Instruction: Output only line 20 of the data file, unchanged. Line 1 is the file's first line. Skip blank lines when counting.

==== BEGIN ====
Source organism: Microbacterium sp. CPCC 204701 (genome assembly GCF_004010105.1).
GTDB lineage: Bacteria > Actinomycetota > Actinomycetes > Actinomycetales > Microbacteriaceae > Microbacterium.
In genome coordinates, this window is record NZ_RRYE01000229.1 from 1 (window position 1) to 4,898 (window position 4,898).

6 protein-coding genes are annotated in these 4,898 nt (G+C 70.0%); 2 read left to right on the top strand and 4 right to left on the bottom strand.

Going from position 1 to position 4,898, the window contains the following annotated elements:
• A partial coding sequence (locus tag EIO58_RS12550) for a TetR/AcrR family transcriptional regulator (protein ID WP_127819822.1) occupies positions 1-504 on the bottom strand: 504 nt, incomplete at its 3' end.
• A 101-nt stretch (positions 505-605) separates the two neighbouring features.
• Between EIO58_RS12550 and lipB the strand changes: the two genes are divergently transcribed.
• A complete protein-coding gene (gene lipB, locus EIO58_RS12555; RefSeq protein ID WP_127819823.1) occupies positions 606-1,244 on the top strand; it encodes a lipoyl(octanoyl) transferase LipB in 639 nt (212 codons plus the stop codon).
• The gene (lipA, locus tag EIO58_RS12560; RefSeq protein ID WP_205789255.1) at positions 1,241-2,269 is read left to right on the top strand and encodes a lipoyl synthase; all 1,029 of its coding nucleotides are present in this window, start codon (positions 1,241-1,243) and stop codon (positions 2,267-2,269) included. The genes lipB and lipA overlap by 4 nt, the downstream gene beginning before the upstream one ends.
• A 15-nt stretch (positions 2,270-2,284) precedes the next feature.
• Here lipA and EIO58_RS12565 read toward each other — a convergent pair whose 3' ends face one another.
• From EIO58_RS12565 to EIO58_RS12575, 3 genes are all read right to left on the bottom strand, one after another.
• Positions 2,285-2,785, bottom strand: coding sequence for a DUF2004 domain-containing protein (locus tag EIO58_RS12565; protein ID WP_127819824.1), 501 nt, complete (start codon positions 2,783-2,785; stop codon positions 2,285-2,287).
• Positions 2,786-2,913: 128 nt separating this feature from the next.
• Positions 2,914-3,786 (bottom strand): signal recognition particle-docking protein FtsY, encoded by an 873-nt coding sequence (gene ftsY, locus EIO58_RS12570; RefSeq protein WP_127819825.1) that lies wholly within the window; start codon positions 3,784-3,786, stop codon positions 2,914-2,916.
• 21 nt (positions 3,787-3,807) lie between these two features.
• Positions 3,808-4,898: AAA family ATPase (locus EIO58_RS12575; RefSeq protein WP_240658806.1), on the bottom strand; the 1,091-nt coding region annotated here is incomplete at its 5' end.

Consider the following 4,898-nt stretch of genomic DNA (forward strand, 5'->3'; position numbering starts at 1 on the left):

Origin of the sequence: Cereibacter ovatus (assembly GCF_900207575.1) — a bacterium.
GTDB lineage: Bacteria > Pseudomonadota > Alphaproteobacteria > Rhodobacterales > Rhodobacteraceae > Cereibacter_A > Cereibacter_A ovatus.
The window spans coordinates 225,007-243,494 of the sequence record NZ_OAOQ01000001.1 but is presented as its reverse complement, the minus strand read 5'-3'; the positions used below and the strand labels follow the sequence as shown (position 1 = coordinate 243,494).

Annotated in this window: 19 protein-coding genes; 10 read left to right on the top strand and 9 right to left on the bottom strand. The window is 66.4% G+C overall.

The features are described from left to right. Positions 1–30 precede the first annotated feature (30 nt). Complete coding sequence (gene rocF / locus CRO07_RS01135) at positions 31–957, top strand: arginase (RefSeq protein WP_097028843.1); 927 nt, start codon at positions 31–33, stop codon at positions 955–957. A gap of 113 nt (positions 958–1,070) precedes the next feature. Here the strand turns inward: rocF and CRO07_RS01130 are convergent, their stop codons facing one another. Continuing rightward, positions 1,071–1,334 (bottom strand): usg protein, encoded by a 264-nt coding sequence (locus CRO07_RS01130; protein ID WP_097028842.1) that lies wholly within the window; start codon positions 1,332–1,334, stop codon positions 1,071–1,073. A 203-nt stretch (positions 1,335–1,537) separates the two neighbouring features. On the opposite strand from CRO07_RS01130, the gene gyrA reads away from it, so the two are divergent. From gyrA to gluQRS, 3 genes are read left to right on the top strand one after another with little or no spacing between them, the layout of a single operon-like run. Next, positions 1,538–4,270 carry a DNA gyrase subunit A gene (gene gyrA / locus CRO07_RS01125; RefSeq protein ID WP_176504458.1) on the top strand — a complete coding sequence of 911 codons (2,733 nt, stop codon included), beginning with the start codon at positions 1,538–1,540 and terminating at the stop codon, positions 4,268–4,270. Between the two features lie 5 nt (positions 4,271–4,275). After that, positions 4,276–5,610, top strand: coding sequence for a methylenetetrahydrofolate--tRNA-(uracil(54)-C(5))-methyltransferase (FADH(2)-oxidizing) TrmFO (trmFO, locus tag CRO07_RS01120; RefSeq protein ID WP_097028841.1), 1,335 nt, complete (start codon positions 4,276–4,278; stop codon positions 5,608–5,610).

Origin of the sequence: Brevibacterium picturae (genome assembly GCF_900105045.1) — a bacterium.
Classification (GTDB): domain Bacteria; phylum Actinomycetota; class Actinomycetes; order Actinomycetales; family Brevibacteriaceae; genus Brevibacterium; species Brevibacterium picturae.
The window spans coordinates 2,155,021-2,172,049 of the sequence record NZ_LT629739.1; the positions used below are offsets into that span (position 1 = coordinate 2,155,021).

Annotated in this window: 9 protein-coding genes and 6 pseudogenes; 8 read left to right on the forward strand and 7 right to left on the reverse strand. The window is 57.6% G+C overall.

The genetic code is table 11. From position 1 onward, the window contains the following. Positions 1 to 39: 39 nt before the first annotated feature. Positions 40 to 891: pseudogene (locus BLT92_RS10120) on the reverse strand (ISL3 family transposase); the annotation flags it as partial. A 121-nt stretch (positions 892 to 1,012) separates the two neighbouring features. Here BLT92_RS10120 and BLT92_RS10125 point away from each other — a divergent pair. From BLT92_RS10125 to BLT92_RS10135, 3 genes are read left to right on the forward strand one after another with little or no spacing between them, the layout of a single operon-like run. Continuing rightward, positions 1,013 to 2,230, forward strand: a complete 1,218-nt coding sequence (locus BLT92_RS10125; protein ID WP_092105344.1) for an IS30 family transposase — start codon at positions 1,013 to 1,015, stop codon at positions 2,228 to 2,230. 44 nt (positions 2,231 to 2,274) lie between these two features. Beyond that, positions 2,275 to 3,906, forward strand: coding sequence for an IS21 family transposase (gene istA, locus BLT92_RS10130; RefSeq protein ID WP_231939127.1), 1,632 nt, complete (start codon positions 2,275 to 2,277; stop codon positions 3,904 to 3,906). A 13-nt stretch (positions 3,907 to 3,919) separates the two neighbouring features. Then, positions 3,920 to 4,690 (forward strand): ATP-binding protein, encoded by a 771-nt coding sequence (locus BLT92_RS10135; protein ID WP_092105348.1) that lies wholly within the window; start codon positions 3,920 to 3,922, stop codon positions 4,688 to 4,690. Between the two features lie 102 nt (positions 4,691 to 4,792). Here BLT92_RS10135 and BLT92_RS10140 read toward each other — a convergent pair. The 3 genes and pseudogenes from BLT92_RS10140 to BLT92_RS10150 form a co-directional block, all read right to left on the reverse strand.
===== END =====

Origin of the sequence: Cereibacter ovatus (assembly GCF_900207575.1) — a bacterium.